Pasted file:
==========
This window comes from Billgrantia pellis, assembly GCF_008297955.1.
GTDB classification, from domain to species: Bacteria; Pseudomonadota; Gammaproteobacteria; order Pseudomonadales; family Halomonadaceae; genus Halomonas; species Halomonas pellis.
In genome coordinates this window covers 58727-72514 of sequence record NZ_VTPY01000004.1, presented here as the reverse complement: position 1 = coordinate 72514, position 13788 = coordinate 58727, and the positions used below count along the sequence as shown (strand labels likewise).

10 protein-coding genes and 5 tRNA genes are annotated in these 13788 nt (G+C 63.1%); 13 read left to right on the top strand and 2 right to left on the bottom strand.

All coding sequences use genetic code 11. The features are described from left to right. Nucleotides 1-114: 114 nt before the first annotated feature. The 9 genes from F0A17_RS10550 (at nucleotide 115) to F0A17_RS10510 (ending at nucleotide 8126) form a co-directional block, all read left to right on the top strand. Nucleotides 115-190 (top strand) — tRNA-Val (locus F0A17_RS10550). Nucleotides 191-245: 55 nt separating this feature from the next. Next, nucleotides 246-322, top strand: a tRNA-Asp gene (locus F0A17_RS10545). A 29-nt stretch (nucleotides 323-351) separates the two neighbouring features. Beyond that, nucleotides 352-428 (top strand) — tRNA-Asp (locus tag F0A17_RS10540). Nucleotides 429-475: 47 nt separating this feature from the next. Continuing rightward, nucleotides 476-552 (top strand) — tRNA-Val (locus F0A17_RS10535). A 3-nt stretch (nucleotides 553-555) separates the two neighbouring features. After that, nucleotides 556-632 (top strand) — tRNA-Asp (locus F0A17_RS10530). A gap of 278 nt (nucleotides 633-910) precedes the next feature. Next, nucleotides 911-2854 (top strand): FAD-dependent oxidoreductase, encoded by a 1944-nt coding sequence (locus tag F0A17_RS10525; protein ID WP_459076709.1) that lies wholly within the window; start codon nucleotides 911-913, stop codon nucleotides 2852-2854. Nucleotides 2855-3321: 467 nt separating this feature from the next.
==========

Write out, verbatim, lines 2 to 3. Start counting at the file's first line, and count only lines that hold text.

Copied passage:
GTDB classification, from domain to species: Bacteria; Pseudomonadota; Gammaproteobacteria; order Pseudomonadales; family Halomonadaceae; genus Halomonas; species Halomonas pellis.
In genome coordinates this window covers 58727-72514 of sequence record NZ_VTPY01000004.1, presented here as the reverse complement: position 1 = coordinate 72514, position 13788 = coordinate 58727, and the positions used below count along the sequence as shown (strand labels likewise).